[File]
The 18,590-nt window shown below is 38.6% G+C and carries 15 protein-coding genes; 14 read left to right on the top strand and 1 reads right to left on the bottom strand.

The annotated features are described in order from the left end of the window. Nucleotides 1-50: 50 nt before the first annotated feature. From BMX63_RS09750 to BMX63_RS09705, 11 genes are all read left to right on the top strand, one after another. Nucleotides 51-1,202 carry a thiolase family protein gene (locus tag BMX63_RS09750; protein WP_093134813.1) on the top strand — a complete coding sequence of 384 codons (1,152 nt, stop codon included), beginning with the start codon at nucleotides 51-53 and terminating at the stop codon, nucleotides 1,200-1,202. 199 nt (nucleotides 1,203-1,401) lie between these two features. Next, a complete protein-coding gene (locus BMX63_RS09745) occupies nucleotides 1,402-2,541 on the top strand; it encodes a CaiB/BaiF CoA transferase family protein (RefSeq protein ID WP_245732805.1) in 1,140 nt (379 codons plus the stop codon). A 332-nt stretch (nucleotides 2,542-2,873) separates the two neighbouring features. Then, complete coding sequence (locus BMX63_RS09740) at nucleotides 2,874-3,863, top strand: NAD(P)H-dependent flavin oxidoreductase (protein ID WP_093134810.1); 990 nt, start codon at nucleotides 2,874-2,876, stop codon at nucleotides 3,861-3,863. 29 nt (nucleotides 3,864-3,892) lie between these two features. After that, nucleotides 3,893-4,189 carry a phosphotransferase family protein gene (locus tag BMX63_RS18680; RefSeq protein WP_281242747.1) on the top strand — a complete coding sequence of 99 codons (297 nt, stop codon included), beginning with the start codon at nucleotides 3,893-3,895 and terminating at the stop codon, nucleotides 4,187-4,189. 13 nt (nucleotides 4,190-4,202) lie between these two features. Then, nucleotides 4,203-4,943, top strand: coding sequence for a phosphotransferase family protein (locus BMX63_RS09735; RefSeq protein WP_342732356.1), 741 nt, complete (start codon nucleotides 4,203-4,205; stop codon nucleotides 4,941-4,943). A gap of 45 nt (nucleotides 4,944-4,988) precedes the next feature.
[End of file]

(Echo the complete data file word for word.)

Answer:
The 18,590-nt window shown below is 38.6% G+C and carries 15 protein-coding genes; 14 read left to right on the top strand and 1 reads right to left on the bottom strand.

The annotated features are described in order from the left end of the window. Nucleotides 1-50: 50 nt before the first annotated feature. From BMX63_RS09750 to BMX63_RS09705, 11 genes are all read left to right on the top strand, one after another. Nucleotides 51-1,202 carry a thiolase family protein gene (locus tag BMX63_RS09750; protein WP_093134813.1) on the top strand — a complete coding sequence of 384 codons (1,152 nt, stop codon included), beginning with the start codon at nucleotides 51-53 and terminating at the stop codon, nucleotides 1,200-1,202. 199 nt (nucleotides 1,203-1,401) lie between these two features. Next, a complete protein-coding gene (locus BMX63_RS09745) occupies nucleotides 1,402-2,541 on the top strand; it encodes a CaiB/BaiF CoA transferase family protein (RefSeq protein ID WP_245732805.1) in 1,140 nt (379 codons plus the stop codon). A 332-nt stretch (nucleotides 2,542-2,873) separates the two neighbouring features. Then, complete coding sequence (locus BMX63_RS09740) at nucleotides 2,874-3,863, top strand: NAD(P)H-dependent flavin oxidoreductase (protein ID WP_093134810.1); 990 nt, start codon at nucleotides 2,874-2,876, stop codon at nucleotides 3,861-3,863. 29 nt (nucleotides 3,864-3,892) lie between these two features. After that, nucleotides 3,893-4,189 carry a phosphotransferase family protein gene (locus tag BMX63_RS18680; RefSeq protein WP_281242747.1) on the top strand — a complete coding sequence of 99 codons (297 nt, stop codon included), beginning with the start codon at nucleotides 3,893-3,895 and terminating at the stop codon, nucleotides 4,187-4,189. 13 nt (nucleotides 4,190-4,202) lie between these two features. Then, nucleotides 4,203-4,943, top strand: coding sequence for a phosphotransferase family protein (locus BMX63_RS09735; RefSeq protein WP_342732356.1), 741 nt, complete (start codon nucleotides 4,203-4,205; stop codon nucleotides 4,941-4,943). A gap of 45 nt (nucleotides 4,944-4,988) precedes the next feature.